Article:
As the only person who knew the details of everything going on in the Senate, senators who wanted to know how to get a measure passed or blocked learned to consult Johnson. His status as an information hub allowed him to accrue actual power despite having little recognized power according to the rules, such as during his time as Assistant Majority Leader in the Senate (a role no one prior to Johnson wanted). Although he occasionally used this hub status to communicate lies, it was effective even when telling the truth: people who didn’t help Johnson were exiled from the information source.

Asymmetric speed

Johnson spent a lot of time literally running. (In the traditionally dignified Senate, he would sometimes run almost to his destination but slow to a dignified walk for effect.) He was more effective at using staff than other politicians, and drove his staff much harder, allowing him to accomplish tasks faster and in parallel. One can imagine a go game where one player gets to make twice as many moves. We can view the situation as a game that starts symmetric with continuous time, then coarsens to an asymmetric game with discrete time where Johnson gets to play more often.

But he still did a lot of good!

Despite Johnson’s amorality and the asymmetry of the game he was playing, he still ended up doing a lot of good. I haven’t gotten to the Civil Rights Act and the Great Society, but at my current point in the book he just managed to pass a massive affordable housing bill and a $\frac{4}{3} \times$ minimum wage jump to the distinct surprise of everyone else in the Senate (using procedural tricks such as the sudden vote call above). (The Vietnam War is less good.)

This could be explained by Johnson acquiring power through asymmetric play and then revealing his secretly altruistic preferences. Caro doesn’t have enough evidence to rule this out, but I think he does have enough evidence that Johnson’s positive accomplishments can be explained by the search for power. Prior to Johnson, the prevailing view was that no Southerner could become president. His shift towards the liberal side in the Senate let him work around this problem by unifying the liberal and conservative sides of the Democratic party, while preserving the support of conservative Southerners (who expected to get a conservative Southerner in the White House).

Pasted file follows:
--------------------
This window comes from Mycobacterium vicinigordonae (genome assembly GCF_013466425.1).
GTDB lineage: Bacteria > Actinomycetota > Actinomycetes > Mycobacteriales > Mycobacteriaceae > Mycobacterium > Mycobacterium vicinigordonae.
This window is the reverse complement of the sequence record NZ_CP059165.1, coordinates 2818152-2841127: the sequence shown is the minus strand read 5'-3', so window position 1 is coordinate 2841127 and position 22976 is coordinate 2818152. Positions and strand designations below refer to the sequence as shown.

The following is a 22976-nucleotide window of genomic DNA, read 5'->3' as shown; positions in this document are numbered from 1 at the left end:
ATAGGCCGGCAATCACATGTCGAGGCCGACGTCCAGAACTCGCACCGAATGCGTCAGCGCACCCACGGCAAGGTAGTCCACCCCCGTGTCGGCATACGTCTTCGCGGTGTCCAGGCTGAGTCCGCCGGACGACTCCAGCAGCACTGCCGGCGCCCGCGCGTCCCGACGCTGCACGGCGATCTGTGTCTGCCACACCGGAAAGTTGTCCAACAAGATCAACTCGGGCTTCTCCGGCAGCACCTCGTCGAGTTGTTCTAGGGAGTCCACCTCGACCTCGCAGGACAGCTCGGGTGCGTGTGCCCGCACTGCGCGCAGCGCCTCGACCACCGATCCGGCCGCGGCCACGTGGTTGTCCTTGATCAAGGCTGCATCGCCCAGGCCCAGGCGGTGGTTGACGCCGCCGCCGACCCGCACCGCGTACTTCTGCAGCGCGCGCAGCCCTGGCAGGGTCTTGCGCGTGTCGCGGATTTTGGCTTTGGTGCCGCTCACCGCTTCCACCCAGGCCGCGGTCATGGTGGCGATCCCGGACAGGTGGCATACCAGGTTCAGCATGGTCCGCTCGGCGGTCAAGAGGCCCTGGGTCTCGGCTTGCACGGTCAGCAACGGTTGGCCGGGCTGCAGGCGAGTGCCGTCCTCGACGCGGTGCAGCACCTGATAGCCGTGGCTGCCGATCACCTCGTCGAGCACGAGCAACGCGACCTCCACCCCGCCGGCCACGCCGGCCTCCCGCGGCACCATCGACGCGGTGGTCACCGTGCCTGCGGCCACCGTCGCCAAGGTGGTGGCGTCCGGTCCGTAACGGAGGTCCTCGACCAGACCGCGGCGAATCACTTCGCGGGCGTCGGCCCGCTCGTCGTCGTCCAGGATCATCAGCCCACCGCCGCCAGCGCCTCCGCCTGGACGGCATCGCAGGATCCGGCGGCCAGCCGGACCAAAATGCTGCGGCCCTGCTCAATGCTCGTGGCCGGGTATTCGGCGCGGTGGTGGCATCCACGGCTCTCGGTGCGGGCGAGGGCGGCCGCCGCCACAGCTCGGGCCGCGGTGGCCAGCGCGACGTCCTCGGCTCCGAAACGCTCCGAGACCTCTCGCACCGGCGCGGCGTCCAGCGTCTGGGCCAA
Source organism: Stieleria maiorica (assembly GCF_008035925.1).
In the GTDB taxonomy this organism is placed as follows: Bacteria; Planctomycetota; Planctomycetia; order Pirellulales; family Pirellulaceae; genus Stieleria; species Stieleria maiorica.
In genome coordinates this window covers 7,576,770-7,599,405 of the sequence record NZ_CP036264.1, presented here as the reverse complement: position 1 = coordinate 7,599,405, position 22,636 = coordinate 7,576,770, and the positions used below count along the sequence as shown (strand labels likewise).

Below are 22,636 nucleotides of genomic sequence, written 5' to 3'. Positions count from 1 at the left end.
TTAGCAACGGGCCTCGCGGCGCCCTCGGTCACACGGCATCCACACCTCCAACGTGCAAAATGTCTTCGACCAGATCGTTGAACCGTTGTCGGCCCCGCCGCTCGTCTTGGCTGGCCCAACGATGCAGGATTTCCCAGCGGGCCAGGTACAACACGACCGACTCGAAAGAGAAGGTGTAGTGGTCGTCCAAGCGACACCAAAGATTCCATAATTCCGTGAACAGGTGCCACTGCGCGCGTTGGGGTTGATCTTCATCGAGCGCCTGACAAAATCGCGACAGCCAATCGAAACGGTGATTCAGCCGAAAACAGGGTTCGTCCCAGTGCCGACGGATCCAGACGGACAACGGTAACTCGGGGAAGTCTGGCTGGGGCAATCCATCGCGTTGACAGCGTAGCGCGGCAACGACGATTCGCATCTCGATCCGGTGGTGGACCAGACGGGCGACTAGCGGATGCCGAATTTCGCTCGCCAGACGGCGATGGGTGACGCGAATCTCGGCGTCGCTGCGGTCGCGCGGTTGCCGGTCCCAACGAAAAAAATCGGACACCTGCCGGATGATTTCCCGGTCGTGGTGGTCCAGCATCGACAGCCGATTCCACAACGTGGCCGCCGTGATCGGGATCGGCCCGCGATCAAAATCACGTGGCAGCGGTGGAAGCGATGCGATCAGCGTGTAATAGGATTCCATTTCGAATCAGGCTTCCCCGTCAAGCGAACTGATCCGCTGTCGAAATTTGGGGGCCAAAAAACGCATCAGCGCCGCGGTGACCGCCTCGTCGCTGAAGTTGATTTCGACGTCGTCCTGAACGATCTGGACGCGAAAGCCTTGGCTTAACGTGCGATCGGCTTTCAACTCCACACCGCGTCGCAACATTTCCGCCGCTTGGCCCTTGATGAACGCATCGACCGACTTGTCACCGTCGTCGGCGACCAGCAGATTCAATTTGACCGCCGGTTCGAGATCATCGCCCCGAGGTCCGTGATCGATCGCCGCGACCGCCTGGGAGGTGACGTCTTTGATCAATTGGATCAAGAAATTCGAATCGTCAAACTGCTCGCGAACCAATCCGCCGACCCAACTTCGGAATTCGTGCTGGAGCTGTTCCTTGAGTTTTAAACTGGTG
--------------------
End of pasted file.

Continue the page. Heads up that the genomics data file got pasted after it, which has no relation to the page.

AI safety optimism

Overall I think this is hopeful story: even a woefully asymmetric game managed to align Johnson towards positive things. Moreover, the features that caused the asymmetry are not subtle: money, speed, knowledge, lack of transparency. In the AI safety case we get to design our own game. We can use balanced agents for symmetry, with matched resources and speed, full common knowledge to reveal inconsistencies, Ideally, interpretability methods will let us look inside agents and see what they are actually thinking. Hopefully we can design a game better than the one Johnson was playing.